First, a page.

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Evaluating an Idea for Feasibility — The Launch Continued

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The prep work that goes into launching your business may be as exhausting and frustrating as managing a startup. It is important to focus, stay organized and press forward. Onward and upward, as they say! So, what are the next steps in preparing for a launch?

Choosing a Name

...is often the first step, once you’ve determined what it is you actually want to do. Will the name be direct (Facebook) or indirect (Shazam)? Coming up with a name that isn’t already in use nowadays can be a nightmare, so follow a few quick steps to get your feet set in the process. First, know whether you want a descriptive or quirky name. Start by writing down fun words that describe what you do. Look for word and letter combos that create a new word or a new spelling. Research nouns or verbs in foreign languages and create a name based on one of these. For example, Limpiar is “to clean,” and perro is “dog” in Spanish. If you combine them you could call your dog-washing business Limpierro. Note: I do not recommend opening a dog-washing business called Limpierro…for a lot of reasons!

Creating a Logo

...is often the second process entrepreneurs go through. Unless you are creative (which I am not), this process can be painstakingly boring and difficult. The “art of the logo” is something that many entrepreneurs have failed at (see just about every small church website in America). Logos have become something of an art expression for startups in recent years, so don’t downplay the importance of yours. The logo will be the window to your business as you embark on the journey of branding. First, if you are not creative (and I mean capable of using expensive design software), find a graphic artist. Look for a firm if you have money, but otherwise just ask around or go to an art institute near you. Give them ideas and tell them what you do (helps to have the company name at this point). Be prepared to look at dozens of iterations, but give honest feedback. An artist’s feelings are not easily hurt.…this is your business, your baby and your branding, for crying out loud. Go simple, go color, go square (think apps and business cards).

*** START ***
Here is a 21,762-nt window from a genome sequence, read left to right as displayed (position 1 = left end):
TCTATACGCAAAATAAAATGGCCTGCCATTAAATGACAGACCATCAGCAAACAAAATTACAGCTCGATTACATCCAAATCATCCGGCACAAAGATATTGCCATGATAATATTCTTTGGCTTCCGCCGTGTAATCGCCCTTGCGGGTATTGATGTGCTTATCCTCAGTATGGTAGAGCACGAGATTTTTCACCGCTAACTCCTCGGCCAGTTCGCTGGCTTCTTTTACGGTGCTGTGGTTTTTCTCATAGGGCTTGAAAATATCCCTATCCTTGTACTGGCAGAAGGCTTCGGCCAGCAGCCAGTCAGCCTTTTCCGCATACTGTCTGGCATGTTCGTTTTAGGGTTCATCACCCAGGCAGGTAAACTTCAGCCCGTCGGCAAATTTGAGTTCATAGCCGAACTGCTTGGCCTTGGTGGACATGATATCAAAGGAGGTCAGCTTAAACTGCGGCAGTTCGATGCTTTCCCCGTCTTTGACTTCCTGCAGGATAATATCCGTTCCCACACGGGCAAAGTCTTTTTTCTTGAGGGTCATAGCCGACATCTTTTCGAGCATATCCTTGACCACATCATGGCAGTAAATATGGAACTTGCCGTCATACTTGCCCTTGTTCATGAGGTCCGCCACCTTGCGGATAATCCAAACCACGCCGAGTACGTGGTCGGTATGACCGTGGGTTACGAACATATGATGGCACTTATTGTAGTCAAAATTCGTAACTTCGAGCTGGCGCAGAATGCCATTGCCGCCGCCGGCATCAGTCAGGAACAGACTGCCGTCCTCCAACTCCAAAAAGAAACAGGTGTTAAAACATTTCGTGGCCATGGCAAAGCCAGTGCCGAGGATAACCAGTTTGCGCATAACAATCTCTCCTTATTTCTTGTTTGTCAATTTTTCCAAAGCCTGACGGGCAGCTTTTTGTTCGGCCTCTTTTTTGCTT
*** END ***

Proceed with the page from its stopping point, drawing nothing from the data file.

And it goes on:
Establish an online presence

...even before you have developed a line of code or a first prototype. Get your domain (you are looking at domain names as you consider company names, right?), create a Twitter handle, create a Facebook page, create a YouTube channel, launch a Google+ page and investigate other common social media tools that your industry uses. Now use them…all of them!

Early and often…find followers and be a follower. Comment, create content and look real! Create a sweet splash page with a giant timer (counting down to your launch date) so that everyone thinks you are doing something crazy behind the scenes. I mean, if you have a logo and a splash page you are a startup, right? Now go to TechCrunch and Mashable to see if you can get a page there. Tell them you are in “stealth-mode”(everyone loves that phrase, but half the time, all it really means is that you don’t have ANYTHING). If you have a partner in crime (you do have a co-founder…?), register with StartupDFW or StartupAmerica (depending on your location) for great resources.